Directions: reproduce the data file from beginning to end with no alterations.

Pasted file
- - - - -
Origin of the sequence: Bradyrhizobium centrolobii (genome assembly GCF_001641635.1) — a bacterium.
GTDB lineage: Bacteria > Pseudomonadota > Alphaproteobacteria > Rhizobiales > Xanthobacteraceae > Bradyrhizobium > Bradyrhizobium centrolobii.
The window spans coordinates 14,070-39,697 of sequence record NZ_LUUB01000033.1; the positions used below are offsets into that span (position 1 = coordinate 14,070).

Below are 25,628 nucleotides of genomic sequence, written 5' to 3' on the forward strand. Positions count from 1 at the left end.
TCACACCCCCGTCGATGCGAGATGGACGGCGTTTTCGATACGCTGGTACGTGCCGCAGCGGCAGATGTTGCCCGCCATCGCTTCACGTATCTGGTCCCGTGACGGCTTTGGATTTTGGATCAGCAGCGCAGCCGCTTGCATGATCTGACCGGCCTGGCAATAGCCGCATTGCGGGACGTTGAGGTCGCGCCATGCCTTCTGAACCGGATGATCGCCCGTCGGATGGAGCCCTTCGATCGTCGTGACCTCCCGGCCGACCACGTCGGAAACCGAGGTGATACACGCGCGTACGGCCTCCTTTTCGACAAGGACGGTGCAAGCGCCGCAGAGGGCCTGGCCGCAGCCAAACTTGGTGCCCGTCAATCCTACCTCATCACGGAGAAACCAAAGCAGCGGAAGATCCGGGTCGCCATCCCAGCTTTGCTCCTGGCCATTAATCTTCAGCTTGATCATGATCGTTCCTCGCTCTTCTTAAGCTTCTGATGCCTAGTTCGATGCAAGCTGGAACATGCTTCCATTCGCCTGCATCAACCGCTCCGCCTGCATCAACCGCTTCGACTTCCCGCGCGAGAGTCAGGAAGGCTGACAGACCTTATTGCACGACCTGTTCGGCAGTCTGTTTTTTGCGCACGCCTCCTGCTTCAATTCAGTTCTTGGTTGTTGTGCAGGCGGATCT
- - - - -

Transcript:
Origin of the sequence: Bradyrhizobium centrolobii (genome assembly GCF_001641635.1) — a bacterium.
GTDB lineage: Bacteria > Pseudomonadota > Alphaproteobacteria > Rhizobiales > Xanthobacteraceae > Bradyrhizobium > Bradyrhizobium centrolobii.
The window spans coordinates 14,070-39,697 of sequence record NZ_LUUB01000033.1; the positions used below are offsets into that span (position 1 = coordinate 14,070).

Below are 25,628 nucleotides of genomic sequence, written 5' to 3' on the forward strand. Positions count from 1 at the left end.
TCACACCCCCGTCGATGCGAGATGGACGGCGTTTTCGATACGCTGGTACGTGCCGCAGCGGCAGATGTTGCCCGCCATCGCTTCACGTATCTGGTCCCGTGACGGCTTTGGATTTTGGATCAGCAGCGCAGCCGCTTGCATGATCTGACCGGCCTGGCAATAGCCGCATTGCGGGACGTTGAGGTCGCGCCATGCCTTCTGAACCGGATGATCGCCCGTCGGATGGAGCCCTTCGATCGTCGTGACCTCCCGGCCGACCACGTCGGAAACCGAGGTGATACACGCGCGTACGGCCTCCTTTTCGACAAGGACGGTGCAAGCGCCGCAGAGGGCCTGGCCGCAGCCAAACTTGGTGCCCGTCAATCCTACCTCATCACGGAGAAACCAAAGCAGCGGAAGATCCGGGTCGCCATCCCAGCTTTGCTCCTGGCCATTAATCTTCAGCTTGATCATGATCGTTCCTCGCTCTTCTTAAGCTTCTGATGCCTAGTTCGATGCAAGCTGGAACATGCTTCCATTCGCCTGCATCAACCGCTCCGCCTGCATCAACCGCTTCGACTTCCCGCGCGAGAGTCAGGAAGGCTGACAGACCTTATTGCACGACCTGTTCGGCAGTCTGTTTTTTGCGCACGCCTCCTGCTTCAATTCAGTTCTTGGTTGTTGTGCAGGCGGATCT